Pittsburgh Crankie Fest Showcases A Lost Folk Art

Feb 26, 2016

Ellen Gozion of Pittsburgh folk band The Early Mays saw her first crankie at a music festival in West Virginia.

“As soon as I saw them, I fell in love with them and I decided I would make one,” she said. “I knew that there had been scattered crankie (festivals) throughout the country, so I immediately thought we’re going to do that in Pittsburgh.”

It took several years, but the first ever Pittsburgh Crankie Fest is this weekend at the Wilkins School Community Center in Regent Square.

“Crankie” is a modern term for a miniature moving panorama, an art form popular from the early 19th century until about 1920, when it was usurped by film. Enormous scrolls were painted to depict battle scenes or voyages and companies would travel from town to town, sometimes with a full orchestra, telling stories.

Sunday’s event features much smaller versions of the moving panorama. Gozion’s crankie is a wooden box, with the front cut out to create a screen-like effect, and a wooden dowel on either side. The scroll is wound or cranked from one dowel to the other, advancing the scenes of the story.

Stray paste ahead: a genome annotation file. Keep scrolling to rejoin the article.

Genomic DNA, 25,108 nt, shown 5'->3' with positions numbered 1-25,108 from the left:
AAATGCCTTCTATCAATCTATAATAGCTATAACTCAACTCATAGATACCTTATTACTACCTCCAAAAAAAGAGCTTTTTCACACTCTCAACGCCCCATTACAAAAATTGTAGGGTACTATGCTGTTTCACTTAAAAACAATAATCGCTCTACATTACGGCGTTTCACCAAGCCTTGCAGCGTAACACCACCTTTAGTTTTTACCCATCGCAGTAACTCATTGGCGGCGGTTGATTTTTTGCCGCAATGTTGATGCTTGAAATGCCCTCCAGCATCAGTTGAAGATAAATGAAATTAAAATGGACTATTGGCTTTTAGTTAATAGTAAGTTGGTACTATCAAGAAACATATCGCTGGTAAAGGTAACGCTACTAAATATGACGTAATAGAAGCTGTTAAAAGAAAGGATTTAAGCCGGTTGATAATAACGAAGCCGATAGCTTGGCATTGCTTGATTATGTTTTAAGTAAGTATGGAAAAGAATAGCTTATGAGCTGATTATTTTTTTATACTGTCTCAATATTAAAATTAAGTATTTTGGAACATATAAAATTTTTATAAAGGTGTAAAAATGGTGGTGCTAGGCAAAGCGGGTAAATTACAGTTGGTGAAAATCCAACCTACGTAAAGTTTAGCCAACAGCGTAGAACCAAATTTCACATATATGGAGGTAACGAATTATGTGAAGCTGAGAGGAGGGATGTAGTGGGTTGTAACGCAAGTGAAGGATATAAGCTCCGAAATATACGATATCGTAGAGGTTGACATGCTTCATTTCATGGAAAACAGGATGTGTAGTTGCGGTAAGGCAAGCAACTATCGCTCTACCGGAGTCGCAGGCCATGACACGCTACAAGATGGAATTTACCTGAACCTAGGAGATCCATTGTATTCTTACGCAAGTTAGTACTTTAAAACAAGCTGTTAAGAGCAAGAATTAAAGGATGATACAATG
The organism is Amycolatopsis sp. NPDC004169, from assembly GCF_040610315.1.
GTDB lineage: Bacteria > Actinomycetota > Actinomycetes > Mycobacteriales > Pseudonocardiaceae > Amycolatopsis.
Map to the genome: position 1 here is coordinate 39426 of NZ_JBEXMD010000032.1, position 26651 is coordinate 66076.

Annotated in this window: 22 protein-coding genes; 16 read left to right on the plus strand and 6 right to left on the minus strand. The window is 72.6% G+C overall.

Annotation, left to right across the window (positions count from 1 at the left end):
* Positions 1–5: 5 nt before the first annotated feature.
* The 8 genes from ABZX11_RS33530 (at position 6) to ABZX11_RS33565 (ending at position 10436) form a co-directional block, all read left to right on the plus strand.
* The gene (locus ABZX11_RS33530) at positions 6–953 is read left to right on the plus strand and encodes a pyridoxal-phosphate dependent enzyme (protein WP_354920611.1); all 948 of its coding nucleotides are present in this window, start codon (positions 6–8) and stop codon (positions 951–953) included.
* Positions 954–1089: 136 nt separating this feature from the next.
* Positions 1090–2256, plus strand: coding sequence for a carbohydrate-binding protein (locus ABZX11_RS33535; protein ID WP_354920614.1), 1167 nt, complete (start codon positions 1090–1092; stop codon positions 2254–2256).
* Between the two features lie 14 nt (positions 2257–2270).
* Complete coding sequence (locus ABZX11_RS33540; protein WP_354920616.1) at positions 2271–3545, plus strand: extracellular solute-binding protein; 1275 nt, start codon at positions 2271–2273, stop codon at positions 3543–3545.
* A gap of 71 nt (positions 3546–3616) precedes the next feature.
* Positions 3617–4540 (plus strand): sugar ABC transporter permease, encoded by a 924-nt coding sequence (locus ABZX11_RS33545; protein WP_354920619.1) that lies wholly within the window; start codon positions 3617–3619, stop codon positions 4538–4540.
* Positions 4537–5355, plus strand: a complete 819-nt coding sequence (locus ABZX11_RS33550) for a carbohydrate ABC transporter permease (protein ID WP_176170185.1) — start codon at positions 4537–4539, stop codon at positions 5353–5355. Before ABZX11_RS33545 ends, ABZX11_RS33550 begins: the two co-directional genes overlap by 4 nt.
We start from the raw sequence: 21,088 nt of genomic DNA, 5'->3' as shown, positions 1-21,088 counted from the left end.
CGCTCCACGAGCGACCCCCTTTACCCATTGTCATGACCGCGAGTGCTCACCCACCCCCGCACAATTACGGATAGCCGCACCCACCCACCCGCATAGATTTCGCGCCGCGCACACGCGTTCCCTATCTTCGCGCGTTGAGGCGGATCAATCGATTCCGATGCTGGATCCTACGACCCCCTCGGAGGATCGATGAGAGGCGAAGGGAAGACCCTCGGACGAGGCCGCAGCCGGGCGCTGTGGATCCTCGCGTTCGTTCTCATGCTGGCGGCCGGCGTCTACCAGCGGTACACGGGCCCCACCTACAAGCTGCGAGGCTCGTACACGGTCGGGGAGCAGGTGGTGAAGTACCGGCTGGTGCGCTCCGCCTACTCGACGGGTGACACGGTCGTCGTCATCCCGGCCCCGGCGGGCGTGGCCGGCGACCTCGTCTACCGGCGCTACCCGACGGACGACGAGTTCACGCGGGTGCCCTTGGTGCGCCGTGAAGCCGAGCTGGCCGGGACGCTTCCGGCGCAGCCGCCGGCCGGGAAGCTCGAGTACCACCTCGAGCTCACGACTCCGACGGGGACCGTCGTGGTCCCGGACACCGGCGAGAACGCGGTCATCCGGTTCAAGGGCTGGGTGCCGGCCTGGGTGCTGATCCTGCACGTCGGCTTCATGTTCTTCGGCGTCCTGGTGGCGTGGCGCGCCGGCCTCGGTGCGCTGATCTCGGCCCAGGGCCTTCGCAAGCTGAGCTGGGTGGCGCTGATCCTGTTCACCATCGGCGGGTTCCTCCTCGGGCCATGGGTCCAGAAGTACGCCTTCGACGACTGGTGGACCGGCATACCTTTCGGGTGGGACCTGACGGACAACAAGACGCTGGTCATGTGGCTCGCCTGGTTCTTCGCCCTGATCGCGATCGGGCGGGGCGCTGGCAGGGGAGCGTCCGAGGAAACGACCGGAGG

It took Gozion 18 months to make her first crankie, a paper mosaic illustrating the traditional ballad “Pretty Fair Miss.”

“I chose this story because I thought it would be easy to illustrate and because it has a happy sort of ending,” she said. “But as I went along, I found it was actually describing very abstract ideas about a person thinking or remembering ... So I really had to stop and consider how to illustrate certain feelings.”

Sunday’s event will also feature work by North Carolina puppeteers West of Roan, Addie Best of Confluence, Pa. and a handful of other regional artists. There is a suggested $15 donation and the show begins at 7 p.m.